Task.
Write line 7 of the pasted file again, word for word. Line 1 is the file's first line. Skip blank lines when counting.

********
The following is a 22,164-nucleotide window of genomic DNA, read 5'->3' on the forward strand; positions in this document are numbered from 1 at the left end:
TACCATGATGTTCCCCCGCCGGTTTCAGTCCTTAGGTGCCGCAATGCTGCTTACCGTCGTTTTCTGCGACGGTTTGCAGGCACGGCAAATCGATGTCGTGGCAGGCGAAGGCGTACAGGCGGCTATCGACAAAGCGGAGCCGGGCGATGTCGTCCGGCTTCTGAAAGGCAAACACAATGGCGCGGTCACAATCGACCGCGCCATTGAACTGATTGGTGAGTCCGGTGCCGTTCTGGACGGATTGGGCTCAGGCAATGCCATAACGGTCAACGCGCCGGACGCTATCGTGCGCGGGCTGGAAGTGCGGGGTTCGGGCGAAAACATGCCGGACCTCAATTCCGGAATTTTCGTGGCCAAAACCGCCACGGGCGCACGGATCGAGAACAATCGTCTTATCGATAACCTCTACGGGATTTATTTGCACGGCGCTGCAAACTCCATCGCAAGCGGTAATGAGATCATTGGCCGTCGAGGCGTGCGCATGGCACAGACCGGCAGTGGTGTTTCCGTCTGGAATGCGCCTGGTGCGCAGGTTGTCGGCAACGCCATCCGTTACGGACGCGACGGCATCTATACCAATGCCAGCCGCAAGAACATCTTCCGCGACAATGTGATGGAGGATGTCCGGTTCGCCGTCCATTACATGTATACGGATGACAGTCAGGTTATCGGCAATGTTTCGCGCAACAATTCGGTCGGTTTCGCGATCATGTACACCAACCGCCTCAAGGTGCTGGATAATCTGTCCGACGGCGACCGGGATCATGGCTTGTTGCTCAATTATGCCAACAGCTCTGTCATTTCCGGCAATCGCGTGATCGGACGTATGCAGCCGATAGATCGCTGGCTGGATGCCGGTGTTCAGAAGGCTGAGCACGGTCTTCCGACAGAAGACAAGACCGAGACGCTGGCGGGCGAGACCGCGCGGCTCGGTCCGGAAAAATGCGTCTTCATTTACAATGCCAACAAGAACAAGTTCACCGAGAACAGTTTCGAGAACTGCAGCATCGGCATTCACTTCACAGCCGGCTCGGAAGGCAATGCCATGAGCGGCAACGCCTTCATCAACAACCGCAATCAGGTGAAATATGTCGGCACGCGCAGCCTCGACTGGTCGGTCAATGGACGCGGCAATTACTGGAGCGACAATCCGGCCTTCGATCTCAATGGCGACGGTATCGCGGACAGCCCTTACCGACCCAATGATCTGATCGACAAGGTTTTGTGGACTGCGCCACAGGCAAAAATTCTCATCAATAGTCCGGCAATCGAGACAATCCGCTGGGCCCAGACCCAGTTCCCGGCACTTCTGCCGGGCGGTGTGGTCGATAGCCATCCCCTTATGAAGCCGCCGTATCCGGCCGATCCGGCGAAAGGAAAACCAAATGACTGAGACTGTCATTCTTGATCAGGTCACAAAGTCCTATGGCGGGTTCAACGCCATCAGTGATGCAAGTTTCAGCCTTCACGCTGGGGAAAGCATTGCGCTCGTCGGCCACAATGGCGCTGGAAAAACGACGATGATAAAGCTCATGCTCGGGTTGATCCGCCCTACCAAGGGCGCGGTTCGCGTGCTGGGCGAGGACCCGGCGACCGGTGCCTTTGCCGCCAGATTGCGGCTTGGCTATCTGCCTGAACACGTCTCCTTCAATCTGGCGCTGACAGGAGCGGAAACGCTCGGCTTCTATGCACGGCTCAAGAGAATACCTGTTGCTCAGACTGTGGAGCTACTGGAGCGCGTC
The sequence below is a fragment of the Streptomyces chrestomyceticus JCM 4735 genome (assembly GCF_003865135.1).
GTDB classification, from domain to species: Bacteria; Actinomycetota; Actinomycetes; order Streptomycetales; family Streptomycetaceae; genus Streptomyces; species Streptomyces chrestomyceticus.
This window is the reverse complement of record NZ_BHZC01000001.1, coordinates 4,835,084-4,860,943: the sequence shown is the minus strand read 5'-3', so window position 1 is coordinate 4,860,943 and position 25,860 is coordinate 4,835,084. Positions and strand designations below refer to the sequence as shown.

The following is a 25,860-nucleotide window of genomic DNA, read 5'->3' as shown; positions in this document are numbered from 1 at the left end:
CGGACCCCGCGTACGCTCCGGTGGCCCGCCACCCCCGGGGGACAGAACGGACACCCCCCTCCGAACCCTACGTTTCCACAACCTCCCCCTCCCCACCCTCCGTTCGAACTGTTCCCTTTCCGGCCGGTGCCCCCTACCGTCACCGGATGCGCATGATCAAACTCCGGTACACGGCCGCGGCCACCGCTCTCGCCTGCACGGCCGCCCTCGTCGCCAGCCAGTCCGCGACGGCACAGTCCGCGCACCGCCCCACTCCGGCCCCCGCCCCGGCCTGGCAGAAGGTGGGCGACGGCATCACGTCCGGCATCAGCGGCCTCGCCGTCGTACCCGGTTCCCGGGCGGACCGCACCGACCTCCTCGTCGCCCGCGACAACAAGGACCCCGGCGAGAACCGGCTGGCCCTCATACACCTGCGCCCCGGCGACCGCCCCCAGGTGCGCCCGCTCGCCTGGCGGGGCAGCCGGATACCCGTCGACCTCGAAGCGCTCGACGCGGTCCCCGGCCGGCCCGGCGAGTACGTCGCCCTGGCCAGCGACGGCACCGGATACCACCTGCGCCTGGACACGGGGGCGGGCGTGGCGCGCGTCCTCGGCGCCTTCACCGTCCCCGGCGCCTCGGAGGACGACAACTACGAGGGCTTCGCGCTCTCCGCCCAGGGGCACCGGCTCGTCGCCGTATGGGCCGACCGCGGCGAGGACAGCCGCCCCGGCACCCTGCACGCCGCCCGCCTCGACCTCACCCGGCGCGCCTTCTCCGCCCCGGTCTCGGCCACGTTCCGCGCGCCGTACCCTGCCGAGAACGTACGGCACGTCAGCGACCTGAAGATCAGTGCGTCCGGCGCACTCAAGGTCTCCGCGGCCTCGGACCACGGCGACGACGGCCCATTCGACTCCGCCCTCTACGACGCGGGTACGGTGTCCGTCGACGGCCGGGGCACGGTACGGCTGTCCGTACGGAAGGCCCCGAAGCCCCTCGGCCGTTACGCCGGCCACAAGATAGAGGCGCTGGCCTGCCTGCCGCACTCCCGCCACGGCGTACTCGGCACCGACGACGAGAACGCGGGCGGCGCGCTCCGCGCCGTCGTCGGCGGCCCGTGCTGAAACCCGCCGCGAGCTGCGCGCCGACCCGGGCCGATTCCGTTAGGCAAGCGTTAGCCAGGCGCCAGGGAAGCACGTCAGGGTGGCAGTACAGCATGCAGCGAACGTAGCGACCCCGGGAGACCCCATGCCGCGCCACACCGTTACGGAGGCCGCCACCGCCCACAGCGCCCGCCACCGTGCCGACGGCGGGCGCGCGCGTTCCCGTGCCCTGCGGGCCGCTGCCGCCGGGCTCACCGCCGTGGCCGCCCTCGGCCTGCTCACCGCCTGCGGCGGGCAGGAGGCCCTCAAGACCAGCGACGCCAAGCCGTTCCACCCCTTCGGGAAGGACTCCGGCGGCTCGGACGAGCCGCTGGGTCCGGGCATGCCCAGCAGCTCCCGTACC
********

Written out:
CGGACCCCGCGTACGCTCCGGTGGCCCGCCACCCCCGGGGGACAGAACGGACACCCCCCTCCGAACCCTACGTTTCCACAACCTCCCCCTCCCCACCCTCCGTTCGAACTGTTCCCTTTCCGGCCGGTGCCCCCTACCGTCACCGGATGCGCATGATCAAACTCCGGTACACGGCCGCGGCCACCGCTCTCGCCTGCACGGCCGCCCTCGTCGCCAGCCAGTCCGCGACGGCACAGTCCGCGCACCGCCCCACTCCGGCCCCCGCCCCGGCCTGGCAGAAGGTGGGCGACGGCATCACGTCCGGCATCAGCGGCCTCGCCGTCGTACCCGGTTCCCGGGCGGACCGCACCGACCTCCTCGTCGCCCGCGACAACAAGGACCCCGGCGAGAACCGGCTGGCCCTCATACACCTGCGCCCCGGCGACCGCCCCCAGGTGCGCCCGCTCGCCTGGCGGGGCAGCCGGATACCCGTCGACCTCGAAGCGCTCGACGCGGTCCCCGGCCGGCCCGGCGAGTACGTCGCCCTGGCCAGCGACGGCACCGGATACCACCTGCGCCTGGACACGGGGGCGGGCGTGGCGCGCGTCCTCGGCGCCTTCACCGTCCCCGGCGCCTCGGAGGACGACAACTACGAGGGCTTCGCGCTCTCCGCCCAGGGGCACCGGCTCGTCGCCGTATGGGCCGACCGCGGCGAGGACAGCCGCCCCGGCACCCTGCACGCCGCCCGCCTCGACCTCACCCGGCGCGCCTTCTCCGCCCCGGTCTCGGCCACGTTCCGCGCGCCGTACCCTGCCGAGAACGTACGGCACGTCAGCGACCTGAAGATCAGTGCGTCCGGCGCACTCAAGGTCTCCGCGGCCTCGGACCACGGCGACGACGGCCCATTCGACTCCGCCCTCTACGACGCGGGTACGGTGTCCGTCGACGGCCGGGGCACGGTACGGCTGTCCGTACGGAAGGCCCCGAAGCCCCTCGGCCGTTACGCCGGCCACAAGATAGAGGCGCTGGCCTGCCTGCCGCACTCCCGCCACGGCGTACTCGGCACCGACGACGAGAACGCGGGCGGCGCGCTCCGCGCCGTCGTCGGCGGCCCGTGCTGAAACCCGCCGCGAGCTGCGCGCCGACCCGGGCCGATTCCGTTAGGCAAGCGTTAGCCAGGCGCCAGGGAAGCACGTCAGGGTGGCAGTACAGCATGCAGCGAACGTAGCGACCCCGGGAGACCCCATGCCGCGCCACACCGTTACGGAGGCCGCCACCGCCCACAGCGCCCGCCACCGTGCCGACGGCGGGCGCGCGCGTTCCCGTGCCCTGCGGGCCGCTGCCGCCGGGCTCACCGCCGTGGCCGCCCTCGGCCTGCTCACCGCCTGCGGCGGGCAGGAGGCCCTCAAGACCAGCGACGCCAAGCCGTTCCACCCCTTCGGGAAGGACTCCGGCGGCTCGGACGAGCCGCTGGGTCCGGGCATGCCCAGCAGCTCCCGTACC